Basic rules of Magic: the Gathering

The first step in teaching the game is, of course, to teach the rules of the game.

What is this game about?

Yeah, let's not forget that, it's quite important! Say something along these lines:

We are two powerful magicians, called planeswalkers.
We fight, because... well, because that's how we roll, I guess.
We fight through the means of spells, and the summoning of creatures.
Mana is what powers our spells and allows us to summon the creatures.

The game zones

What is going on with all these piles?

  • The library: it's the memory. Where the spells are located. What I can draw.
  • The hand: it's the mind. What I'm thinking about. What I can cast now.
  • The battlefield: it's where the action is. It's where the permanents end up. It's where the creatures fight each other.
  • The graveyard: it's where a creature goes when it dies, and where a spell ends up when it's done.

Additionnaly, there are two zones that end up mattering rarely.

  • The exile zone: when a card goes there, it's never reachable again (except if it says that it comes back).
  • The stack: it's where a spell goes while it's cast.

The colors

Cards have color. The game have 5 colors: White, Blue, Black, Red, Green.
You can play any number of color in your deck as you want, but the mana used to cast spells have a color too, so the more colors you have in your deck, the hardest it is to cast your spells.

The card types

So many card types to learn! We'll stick to the basics for now and, at least in the beginners series, we won't be talking about legends, tribal, fortifications, basic land types on non-basic lands (like the Ravnica shocklands), snow, etc.

There are two great categories of cards: permanents, and non-permanents. Every card is a permanent except for instants and sorceries. This mean than every permanent stays on the battlefield until it's destroyed, killed, sacrificed, etc.

  • Lands: every deck has lands. They provide mana, which allows us to cast spells. No land = no mana = no spell.
  • Creatures: these are the meat of the game. Attack with them, defend with them. Creatureless decks are possible, though.
  • Sorceries and instants: they are cast, and immediately sent to the graveyard. The only difference between them is that sorceries can only be played at certain times, let's say "during your turn when nothing is happening" for now.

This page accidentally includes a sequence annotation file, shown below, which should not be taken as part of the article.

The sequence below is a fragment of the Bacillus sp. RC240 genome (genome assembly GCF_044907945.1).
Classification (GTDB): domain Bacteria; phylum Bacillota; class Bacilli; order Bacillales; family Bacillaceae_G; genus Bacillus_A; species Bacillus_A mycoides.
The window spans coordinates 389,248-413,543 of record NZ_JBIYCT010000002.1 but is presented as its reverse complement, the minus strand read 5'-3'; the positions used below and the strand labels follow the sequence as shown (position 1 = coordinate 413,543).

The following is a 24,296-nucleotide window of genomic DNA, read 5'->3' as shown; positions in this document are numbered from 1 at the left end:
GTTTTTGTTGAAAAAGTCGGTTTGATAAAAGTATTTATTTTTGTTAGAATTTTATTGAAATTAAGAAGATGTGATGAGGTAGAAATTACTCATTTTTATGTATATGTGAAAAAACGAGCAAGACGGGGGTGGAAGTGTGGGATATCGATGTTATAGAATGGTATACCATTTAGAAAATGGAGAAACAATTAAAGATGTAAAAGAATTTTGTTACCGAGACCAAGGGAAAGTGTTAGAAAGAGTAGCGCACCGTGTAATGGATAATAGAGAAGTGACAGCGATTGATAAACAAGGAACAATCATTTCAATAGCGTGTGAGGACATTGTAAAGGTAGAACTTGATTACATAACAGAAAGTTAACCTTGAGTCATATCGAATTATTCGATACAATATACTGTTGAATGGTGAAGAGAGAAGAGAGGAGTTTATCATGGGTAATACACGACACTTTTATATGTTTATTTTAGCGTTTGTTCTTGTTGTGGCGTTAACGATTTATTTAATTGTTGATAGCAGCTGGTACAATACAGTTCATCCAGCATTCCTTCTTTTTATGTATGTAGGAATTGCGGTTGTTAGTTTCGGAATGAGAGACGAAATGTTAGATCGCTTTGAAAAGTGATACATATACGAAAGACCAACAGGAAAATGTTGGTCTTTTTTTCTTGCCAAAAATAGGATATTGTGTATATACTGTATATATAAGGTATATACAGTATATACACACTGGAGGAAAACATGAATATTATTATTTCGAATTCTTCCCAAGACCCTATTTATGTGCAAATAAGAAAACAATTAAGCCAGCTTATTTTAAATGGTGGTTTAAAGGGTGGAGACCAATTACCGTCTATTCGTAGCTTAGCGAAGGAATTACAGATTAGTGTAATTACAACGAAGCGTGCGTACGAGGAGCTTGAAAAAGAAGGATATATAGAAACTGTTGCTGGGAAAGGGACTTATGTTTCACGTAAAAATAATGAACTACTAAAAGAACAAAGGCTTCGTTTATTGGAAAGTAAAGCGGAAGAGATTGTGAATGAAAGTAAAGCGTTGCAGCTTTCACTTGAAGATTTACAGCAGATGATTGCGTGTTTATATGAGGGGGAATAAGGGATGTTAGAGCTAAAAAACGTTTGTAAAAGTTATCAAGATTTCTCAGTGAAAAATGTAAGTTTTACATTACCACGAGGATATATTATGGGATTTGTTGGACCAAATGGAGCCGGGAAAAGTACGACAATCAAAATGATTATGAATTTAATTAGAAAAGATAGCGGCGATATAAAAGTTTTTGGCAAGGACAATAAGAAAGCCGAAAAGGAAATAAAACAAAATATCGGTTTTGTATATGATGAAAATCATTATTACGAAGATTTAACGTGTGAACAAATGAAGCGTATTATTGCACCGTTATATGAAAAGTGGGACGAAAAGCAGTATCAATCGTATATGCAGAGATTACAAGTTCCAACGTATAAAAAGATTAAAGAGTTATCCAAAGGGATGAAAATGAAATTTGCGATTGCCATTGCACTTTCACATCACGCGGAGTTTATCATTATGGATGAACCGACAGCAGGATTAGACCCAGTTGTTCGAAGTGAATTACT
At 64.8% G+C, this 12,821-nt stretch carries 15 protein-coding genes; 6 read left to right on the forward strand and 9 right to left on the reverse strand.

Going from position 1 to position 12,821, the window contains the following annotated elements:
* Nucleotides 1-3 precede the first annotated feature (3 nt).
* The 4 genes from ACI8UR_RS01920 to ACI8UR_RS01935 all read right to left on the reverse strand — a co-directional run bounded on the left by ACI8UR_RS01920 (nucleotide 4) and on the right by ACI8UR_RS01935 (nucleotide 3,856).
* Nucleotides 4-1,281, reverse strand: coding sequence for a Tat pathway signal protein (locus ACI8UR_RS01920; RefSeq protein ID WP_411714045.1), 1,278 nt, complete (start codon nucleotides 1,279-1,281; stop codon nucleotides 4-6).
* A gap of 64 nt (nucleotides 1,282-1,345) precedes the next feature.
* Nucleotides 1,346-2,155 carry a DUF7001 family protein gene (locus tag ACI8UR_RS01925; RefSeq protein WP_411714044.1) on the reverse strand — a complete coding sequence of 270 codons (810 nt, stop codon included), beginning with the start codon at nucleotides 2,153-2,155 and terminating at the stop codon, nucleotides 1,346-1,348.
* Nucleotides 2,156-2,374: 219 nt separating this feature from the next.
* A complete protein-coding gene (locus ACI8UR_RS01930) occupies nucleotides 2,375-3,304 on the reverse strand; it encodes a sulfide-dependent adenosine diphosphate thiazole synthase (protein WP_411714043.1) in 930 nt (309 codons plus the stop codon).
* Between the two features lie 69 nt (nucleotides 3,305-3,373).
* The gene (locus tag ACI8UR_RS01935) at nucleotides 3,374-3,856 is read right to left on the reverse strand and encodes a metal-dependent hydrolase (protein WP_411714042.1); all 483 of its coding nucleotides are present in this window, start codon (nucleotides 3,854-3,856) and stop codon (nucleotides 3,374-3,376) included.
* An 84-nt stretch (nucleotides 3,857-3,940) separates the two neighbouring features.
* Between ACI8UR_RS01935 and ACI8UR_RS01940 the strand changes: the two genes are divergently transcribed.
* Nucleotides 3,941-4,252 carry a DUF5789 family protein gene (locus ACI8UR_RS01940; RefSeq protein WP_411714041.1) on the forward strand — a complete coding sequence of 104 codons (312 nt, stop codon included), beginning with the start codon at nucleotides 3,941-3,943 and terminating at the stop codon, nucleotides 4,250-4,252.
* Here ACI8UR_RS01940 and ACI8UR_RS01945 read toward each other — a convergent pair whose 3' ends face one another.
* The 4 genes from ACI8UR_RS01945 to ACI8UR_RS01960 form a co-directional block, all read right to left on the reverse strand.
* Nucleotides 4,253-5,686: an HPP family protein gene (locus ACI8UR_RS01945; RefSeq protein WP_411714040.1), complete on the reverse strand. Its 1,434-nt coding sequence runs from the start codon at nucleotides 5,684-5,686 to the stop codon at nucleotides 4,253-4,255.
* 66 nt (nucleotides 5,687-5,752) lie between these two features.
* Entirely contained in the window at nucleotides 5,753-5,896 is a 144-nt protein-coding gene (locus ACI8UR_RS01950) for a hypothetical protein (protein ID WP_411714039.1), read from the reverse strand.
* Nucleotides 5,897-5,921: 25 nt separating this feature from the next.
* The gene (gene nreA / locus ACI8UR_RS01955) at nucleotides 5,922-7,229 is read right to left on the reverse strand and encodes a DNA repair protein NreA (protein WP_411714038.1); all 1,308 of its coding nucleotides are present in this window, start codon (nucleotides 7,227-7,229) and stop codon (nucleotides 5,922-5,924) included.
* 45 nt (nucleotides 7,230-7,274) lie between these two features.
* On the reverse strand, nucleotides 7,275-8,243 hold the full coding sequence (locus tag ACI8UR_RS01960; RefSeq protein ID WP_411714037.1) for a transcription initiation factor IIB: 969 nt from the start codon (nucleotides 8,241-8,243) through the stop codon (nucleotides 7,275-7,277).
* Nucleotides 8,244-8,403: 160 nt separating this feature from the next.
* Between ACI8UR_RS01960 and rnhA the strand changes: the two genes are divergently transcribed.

• Enchantments: they are magical, continuous effects. There are two types of enchantments:
    • Global enchantments: they have an global effect on the game. Either they help you, or they hinder your opponent.
    • Auras: they have a local effect; for instance, they boost a creature.
  • Artifacts: they are objects of power. They are most often colorless, and many of them are equipments, which attach to creatures (a bit like auras), to give them boosts and abilities.
  • Planeswalkers: they are powerful allies who help you. They will not appear in the beginners decks, so you can skip them.

Here you can specify that almost every card type can mix with another one, the most common being artifact/creature.

How to play

The game steps

The game has very organized steps. They help the game to be about strategy, and not reflex.

  1. Untap: every permanent you control untaps.
  2. Upkeep: sometimes stuff happens there. For instance, you might need to pay a tax.
  3. Draw a card.
  4. Pre-combat main phase: play lands, spells, creatures...
  5. Combat phase
    1. Begin combat: the opponent can react before you declare your attackers.
    2. Declare attackers: you declare which creatures attack, and then the opponent can react (and you can react to the reaction).
    3. Declare blockers: the opponent declares which creatures block which one, and then everybody can react.
    4. Damage: first, the first-strike creatures deal damange. Once this is done, the remaining (and still standing) creatures deal their own.
    5. End phase: it's possible (even though it's rare) to react at this stage.
  6. Post-combat main phase: play lands, spells, creatures...
  7. End of turn: the opponent can do stuff at the end of the turn, before untapping at the beginning of his own.

A typical turn


Need a bit more help?

Oh my, that was a LOT of basic rules! How do you keep track of them all?
Fear not, because we have yet another tool in our bag: a cheat sheet!